The answer most people would likely give to the question of how the universe began is, the “Big Bang.” But it’s a fair guess that this same group of people do not know what the Big Bang is, or that it has in fact been replaced by another model known as the inflationary Big Bang.
The interesting part of this story is why cosmologists decided to revise the standard Big Bang model in the first place.
It turns out that the original Big Bang possessed a number of features that deeply perplexed scientific theorists. Two of these features are the smoothness problem and the flatness problem. Without getting into unnecessary details, the smoothness problem arises as a result of the near uniformity of the so-called cosmic background radiation — the supposed “afterglow” from the Big Bang. This background radiation happens to be uniform across the celestial sphere to 1 part in 100,000. How is it possible for a near-infinite, random explosion to have produced such a uniform distribution of energy across the heavens?
The “flatness” problems presents a similar dilemma. The term “flatness” describes the geometry of the universe, or the ratio of mass to gravitional strength. Of all the possible geometries, or lay-outs, of the universe, a flat universe is the most unlikely because it requires a precise equilibrium between the total mass and gravitional power in the universe. If either mass or gravity predominated, the universe would have long ago either collapsed upon itself or rocketed off to nothingness.
Both the smoothness and flatness problems require the Big Bang to have begun with unique conditions; specially tuned setttings that launched the Big Bang with precisely the right strength and mass to have evolved into the balanced universe we see overhead.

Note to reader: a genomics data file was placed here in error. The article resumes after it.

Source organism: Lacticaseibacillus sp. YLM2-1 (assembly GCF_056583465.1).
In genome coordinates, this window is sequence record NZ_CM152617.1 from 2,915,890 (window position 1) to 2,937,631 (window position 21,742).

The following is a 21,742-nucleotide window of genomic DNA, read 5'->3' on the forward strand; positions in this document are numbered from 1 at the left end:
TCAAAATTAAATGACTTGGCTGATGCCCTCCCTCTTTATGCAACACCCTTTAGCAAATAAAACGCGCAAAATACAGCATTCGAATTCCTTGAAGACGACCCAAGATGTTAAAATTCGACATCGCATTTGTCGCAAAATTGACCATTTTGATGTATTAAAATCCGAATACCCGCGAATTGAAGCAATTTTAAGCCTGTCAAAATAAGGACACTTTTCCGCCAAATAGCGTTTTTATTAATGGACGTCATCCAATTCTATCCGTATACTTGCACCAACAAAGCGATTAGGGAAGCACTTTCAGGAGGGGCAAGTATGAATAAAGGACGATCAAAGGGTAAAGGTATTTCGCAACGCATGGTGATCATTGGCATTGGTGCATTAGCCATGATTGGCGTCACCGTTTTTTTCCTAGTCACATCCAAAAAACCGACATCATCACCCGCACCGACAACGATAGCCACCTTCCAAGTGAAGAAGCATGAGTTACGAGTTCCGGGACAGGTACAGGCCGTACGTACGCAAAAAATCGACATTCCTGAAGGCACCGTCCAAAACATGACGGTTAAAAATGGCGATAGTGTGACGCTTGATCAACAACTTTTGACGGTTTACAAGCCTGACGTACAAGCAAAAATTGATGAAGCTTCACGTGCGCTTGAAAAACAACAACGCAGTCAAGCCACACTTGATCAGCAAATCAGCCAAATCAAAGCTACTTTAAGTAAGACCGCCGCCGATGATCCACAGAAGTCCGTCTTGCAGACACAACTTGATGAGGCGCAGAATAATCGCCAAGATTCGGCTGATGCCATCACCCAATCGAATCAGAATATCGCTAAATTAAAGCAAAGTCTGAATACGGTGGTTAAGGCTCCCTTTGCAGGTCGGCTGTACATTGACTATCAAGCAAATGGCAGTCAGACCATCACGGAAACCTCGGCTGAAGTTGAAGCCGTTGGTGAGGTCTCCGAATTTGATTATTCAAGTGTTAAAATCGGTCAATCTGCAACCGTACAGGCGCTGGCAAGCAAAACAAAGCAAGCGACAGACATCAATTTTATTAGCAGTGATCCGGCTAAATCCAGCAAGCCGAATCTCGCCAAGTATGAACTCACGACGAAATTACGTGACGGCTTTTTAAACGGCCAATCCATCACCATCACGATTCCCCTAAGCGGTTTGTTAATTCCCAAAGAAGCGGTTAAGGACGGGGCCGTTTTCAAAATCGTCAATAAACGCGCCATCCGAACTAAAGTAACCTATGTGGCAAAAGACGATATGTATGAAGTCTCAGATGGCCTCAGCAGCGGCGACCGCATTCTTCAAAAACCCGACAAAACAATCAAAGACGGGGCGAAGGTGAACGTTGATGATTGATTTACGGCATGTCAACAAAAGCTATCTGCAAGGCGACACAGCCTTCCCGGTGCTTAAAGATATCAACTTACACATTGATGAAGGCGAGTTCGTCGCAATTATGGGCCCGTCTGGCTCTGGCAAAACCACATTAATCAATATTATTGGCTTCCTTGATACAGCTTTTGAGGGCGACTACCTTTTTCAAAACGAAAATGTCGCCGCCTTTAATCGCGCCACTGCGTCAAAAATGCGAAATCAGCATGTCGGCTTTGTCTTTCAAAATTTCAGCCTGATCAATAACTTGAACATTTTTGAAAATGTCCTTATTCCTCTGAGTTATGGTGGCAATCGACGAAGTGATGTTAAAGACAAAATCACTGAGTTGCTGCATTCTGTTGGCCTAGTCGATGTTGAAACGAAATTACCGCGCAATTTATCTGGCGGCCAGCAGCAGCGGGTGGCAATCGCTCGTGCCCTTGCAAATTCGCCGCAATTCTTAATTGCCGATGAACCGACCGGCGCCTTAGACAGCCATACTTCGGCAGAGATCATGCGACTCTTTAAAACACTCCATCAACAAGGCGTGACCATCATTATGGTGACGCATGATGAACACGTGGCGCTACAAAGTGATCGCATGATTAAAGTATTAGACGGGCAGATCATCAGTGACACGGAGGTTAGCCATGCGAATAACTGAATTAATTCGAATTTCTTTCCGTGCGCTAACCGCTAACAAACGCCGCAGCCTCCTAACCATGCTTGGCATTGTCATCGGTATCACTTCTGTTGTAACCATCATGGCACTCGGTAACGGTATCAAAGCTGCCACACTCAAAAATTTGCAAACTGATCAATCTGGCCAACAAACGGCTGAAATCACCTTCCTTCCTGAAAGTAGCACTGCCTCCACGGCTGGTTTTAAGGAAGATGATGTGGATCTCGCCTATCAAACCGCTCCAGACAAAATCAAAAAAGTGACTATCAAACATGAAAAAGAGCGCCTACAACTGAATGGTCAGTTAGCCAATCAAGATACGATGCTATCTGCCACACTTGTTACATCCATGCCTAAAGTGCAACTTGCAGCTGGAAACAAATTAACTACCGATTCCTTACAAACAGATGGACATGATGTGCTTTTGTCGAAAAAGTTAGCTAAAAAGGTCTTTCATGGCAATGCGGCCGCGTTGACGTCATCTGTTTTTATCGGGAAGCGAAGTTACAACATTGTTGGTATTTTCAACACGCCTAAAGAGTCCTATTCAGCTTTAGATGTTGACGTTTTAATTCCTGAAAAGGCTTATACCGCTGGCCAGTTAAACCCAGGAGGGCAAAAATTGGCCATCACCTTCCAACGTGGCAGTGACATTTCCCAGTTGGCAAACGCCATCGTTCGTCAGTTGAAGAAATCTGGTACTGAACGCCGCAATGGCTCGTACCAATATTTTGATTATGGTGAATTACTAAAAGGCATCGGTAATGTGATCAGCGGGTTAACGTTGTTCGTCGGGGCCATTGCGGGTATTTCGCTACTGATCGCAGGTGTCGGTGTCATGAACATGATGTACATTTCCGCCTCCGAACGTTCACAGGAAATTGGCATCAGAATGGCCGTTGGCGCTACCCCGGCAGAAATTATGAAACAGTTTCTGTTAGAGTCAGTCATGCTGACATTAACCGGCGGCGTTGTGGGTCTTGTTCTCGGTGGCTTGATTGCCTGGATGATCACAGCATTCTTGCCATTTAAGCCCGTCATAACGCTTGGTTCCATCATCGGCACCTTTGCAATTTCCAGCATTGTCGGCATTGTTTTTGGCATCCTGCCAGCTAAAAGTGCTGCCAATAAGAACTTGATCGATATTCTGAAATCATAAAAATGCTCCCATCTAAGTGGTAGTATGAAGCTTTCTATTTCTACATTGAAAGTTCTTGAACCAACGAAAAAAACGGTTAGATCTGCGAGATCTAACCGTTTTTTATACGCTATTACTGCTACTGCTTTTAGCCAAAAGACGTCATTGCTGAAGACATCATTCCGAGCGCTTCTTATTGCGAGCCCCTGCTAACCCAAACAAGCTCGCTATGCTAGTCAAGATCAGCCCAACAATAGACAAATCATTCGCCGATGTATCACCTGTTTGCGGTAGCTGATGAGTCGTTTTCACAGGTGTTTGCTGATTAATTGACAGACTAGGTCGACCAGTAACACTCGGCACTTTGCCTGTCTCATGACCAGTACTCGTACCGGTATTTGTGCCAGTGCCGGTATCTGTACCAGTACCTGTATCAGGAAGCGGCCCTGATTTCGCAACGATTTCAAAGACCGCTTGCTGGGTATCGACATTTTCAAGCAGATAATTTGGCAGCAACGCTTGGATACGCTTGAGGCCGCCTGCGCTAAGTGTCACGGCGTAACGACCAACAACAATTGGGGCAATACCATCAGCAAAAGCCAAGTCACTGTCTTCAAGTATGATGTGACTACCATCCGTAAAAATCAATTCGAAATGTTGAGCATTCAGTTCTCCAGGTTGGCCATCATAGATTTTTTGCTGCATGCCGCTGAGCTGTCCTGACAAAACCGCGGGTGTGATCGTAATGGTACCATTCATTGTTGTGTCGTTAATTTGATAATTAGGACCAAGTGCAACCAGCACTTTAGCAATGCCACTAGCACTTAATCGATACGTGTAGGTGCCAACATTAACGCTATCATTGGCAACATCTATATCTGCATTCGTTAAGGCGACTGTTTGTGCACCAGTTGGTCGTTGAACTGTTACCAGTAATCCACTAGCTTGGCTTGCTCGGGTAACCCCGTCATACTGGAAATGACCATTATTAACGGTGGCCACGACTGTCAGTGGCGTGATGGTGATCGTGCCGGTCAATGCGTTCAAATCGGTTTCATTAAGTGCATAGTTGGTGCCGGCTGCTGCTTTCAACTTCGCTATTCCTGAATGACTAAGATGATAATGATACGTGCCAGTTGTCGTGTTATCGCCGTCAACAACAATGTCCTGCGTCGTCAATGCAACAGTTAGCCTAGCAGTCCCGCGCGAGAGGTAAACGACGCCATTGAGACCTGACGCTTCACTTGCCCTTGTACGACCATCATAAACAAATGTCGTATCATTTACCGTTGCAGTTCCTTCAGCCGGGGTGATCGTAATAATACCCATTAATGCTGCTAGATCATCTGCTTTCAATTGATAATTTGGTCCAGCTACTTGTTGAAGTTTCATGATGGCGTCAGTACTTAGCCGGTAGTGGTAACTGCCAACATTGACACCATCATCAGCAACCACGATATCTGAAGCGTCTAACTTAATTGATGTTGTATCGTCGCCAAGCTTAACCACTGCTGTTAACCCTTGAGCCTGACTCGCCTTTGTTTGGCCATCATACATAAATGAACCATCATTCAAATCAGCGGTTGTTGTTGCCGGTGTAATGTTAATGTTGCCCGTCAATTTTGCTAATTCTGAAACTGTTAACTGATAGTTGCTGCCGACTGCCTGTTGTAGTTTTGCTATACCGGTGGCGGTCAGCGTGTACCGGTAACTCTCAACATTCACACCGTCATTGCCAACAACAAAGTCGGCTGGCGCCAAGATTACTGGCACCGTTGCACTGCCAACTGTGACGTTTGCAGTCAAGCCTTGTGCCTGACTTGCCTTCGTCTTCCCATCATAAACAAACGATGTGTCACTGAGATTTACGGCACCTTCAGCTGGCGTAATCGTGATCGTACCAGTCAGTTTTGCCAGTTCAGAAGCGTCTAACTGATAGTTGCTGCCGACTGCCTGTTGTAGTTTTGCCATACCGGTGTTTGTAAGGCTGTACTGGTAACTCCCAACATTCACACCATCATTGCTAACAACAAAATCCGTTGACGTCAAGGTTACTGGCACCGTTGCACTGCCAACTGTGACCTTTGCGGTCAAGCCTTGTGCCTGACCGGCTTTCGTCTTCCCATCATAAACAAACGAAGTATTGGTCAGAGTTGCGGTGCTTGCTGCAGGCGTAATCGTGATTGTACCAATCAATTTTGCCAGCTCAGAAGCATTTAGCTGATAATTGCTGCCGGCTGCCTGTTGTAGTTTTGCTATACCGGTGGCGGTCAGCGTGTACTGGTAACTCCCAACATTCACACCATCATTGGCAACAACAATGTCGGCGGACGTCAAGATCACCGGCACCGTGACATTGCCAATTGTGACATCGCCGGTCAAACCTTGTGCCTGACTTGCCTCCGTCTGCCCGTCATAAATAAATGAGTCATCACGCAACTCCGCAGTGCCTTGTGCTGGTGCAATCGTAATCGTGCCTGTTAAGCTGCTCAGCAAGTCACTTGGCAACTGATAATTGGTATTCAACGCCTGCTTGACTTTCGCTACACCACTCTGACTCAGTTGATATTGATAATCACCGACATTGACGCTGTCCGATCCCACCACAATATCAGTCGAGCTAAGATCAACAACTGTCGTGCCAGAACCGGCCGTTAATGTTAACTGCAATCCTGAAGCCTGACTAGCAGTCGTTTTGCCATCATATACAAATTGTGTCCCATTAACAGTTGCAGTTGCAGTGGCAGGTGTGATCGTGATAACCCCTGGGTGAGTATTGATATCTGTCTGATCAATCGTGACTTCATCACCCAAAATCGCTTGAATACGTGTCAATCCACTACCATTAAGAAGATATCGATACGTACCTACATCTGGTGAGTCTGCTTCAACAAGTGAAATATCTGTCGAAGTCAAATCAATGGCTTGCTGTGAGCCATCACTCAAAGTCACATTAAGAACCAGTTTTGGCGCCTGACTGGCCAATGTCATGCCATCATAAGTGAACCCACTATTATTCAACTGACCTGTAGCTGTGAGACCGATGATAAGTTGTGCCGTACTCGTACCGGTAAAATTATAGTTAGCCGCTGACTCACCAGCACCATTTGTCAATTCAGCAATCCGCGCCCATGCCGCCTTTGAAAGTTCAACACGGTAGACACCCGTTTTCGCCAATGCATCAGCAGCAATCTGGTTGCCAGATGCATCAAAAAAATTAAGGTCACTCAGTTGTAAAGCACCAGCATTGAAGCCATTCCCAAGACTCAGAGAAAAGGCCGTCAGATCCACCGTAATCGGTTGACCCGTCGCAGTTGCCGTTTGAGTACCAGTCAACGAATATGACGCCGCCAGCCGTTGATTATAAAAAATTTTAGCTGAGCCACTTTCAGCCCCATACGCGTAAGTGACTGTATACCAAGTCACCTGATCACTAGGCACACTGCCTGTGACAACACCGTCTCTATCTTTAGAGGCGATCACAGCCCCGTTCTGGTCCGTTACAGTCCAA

But modern science does not take well to special conditions because first, they are highly improbable, and second, they are suggestive of a guiding intelligence.
Enter the inflationary Big Bang.
This model, which is now the textbook account of the early universe, holds that at its inception, the Big Bang expanded in size at an unimaginably rapid rate in a flashing moment. After this instantaneous period of inflation, the growth spurt ended, and the universe began tracking the original Big Bang model. How fast was this inflation? Roughly 50 orders of magnitude in less than one-trillionth of a second.
The inflationary Big Bang solved the smoothness problem because, theoretically, the thermal equilibrium of the cosmos was locked into a small area that later grew into the universe. The inflationary model solves the flatness problem by supposing that the universe we experience appears flat because it is actually a small part of a gigantic ballooning mega-universe.
But now the inflationary Big Bang is under fire. And the critic is one of the original theorists who developed and refined the inflationary Big Bang, Professor Paul Steinhardt of Princeton University. In an April 2011 article in Scientific American, entitled, “The Inflation Debate: Is the Theory at the Heart of Modern Cosmology Deeply Flawed?” Professor Steinhardt concludes that if inflation occurred it is much more likely to have been “bad inflation;” in other words, a period of accelerated growth that would have produced a universe other than what we observe. When all is said and done, Professor Steinhardt says, the original Big Bang without inflation is more likely to have produced our universe than one with inflation. So where does this leave modern cosmology?
I address these questions and others with Professor Steinhardt in a radio show entitled, Beyond the Inflationary Big Bang, on Conversations Beyond Science and Religion available for downloading at www.webtalkradio.net.